Drought emergency: The need for a biodiversity policy

Lake Oroville ravaged by drought. (Photo: State Department of Water Resources, 2014)

(Ed’s Note: The following is the latest in a series of articles on California water issues from experts convened by the UC Davis Policy Institute for Energy, Environment and the Economy).

California ecosystems are losing their resilience and their ability to sustain native plants and animals In the past, even in droughts, there were natural refuges to sustain native species. Today, most of these ecosystems are changing rapidly from human impacts and many have deteriorated to critical condition. Refuges are scarce.

This is especially true for aquatic ecosystems. Native fish populations have plummeted, some approaching extinction. Wetlands for waterbirds are shrinking. Almost all groups of aquatic organisms have endangered species. For every species known to be at risk, many more are struggling invisibly.

The solution is a California drought biodiversity strategy, especially for aquatic species and habitats.

Because we were poorly prepared for this environmental emergency, most federal and state drought rescue measures have been directed at helping water users in cities and on farms, with a few valiant efforts made to protect some fishes.

We can do better. Fortunately, we know how to substantially improve conditions for many of our most at-risk organisms and associated species. In the process, we will even do some good for the not-endangered species at the top of the hill: ourselves.

The solution is a California drought biodiversity strategy, especially for aquatic species and habitats. We could start to write such a strategy tomorrow if the political will was present – we already have the necessary federal and state policy and regulatory framework. We just need a plan with specific triggers and actions.

A drought biodiversity strategy backed by top public officials would give the environment a place at the table when regulators divide up limited water resources. It might not give the environment all the water it needs, or even as much as other user classes get. But it would mandate that California’s environment get the same consideration as its households, industry and agriculture.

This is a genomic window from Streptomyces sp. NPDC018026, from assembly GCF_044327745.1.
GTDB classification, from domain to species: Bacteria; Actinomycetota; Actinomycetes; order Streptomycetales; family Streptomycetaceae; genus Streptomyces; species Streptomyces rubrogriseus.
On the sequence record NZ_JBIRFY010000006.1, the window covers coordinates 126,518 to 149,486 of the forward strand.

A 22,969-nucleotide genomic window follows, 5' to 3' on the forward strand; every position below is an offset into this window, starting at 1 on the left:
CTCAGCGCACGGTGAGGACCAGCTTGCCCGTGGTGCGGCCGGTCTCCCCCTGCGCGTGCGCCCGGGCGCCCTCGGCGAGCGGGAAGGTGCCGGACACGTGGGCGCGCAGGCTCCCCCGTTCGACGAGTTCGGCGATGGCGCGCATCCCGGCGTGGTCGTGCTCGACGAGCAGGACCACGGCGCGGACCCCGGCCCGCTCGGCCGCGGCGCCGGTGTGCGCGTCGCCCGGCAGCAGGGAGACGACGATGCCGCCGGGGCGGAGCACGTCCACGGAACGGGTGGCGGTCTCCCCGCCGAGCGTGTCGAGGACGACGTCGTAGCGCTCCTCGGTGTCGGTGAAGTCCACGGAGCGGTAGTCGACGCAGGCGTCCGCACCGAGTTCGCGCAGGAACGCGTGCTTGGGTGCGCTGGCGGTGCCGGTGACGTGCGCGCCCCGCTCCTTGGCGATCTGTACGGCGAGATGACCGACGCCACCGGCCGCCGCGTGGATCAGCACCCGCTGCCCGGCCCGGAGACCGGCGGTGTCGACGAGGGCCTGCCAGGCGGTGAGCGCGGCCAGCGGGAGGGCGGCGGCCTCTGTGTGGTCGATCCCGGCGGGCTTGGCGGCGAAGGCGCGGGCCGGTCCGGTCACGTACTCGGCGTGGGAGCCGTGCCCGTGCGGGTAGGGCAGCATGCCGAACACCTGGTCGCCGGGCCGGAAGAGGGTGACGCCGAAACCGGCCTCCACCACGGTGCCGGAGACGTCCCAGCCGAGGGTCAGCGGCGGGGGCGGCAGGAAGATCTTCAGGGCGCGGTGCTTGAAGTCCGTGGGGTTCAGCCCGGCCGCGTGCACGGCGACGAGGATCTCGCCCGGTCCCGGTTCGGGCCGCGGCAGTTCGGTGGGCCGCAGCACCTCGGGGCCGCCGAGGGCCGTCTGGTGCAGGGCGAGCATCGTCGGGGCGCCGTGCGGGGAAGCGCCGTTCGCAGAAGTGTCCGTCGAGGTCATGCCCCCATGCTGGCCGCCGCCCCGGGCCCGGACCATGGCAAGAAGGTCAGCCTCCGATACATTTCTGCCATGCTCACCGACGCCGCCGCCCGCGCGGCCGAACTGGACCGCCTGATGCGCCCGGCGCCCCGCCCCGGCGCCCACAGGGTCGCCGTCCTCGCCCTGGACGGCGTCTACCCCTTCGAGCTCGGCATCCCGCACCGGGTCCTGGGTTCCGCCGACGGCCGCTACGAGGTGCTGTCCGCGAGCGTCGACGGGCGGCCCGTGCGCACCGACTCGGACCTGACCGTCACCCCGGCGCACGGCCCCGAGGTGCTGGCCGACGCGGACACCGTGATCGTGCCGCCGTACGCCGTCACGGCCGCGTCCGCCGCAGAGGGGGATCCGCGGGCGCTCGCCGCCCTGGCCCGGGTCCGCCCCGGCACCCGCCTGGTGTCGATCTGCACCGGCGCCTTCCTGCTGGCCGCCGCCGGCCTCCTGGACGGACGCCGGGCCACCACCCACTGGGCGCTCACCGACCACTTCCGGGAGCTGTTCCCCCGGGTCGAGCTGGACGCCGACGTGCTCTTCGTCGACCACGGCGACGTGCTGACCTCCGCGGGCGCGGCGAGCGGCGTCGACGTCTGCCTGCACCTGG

Dividing up scarce water resources is a challenging and politically difficult task. For example, in the past two years, the State Water Resources Control Board made emergency exceptions to environmental protections for fish and water quality so they could shift more Sacramento-San Joaquin Delta water to farms and cities.

Would people save more if they knew the saved water would go to fish, birds and plants in wildlife refuges or to improve flows in streams?

Economically, there are downsides to not allocating sufficient water for environmental purposes. More endangered species means more legal barriers to sharing the water among urban, agricultural, and environmental sectors.

What if, instead, a drought biodiversity strategy had required that the people who got the additional water had to buy it? In a drought year, 40,000 acre-feet of water south of the Delta might be worth as much as $1,000 an acre-foot. That’s $40 million to spend on other measures to protect native species. Would farmers and municipal water suppliers pay that, or might they conserve more instead? Either way, the environment could win.

Other provisions that a drought environmental strategy could include are:

Encourage conservation by dedicating saved water to wildlife. Currently, most household water conservation frees up water for other local users, or other thirsty cities and farms served by federal, state, and local water projects. Would people save more if they knew the saved water would go to fish, birds and plants in wildlife refuges or to improve flows in streams?  Public polls suggest they might, so why not try an experimental program?

Get the most benefit from limited supplies. Researchers at 10 universities, government agencies and conservation organizations recently mapped California freshwater species hotspots, using data about more than 2,200 plants and animals that are at risk for extinction. A drought environmental strategy could make these hotspots priorities. In this rapidly changing world, every native species should have a home and someone in authority who is designated to make sure the home remains standing.

Improve environmental flows below dams. Most rivers in California are regulated by over 1,400 large dams. New research says flow releases from the dams could be adjusted at many of them to provide improved conditions for declining fishes and fisheries. If a smart ”natural” flow regime was adopted, water costs would not have to be high, as flows down Putah Creek to enhance native fishes below Monticello Dam demonstrate.

Ed’s Note: Peter B. Moyle is Distinguished Professor Emeritus in the Department of Wildlife, Fish and Conservation Biology and associate director of the Center for Watershed Sciences at the University of California, Davis.


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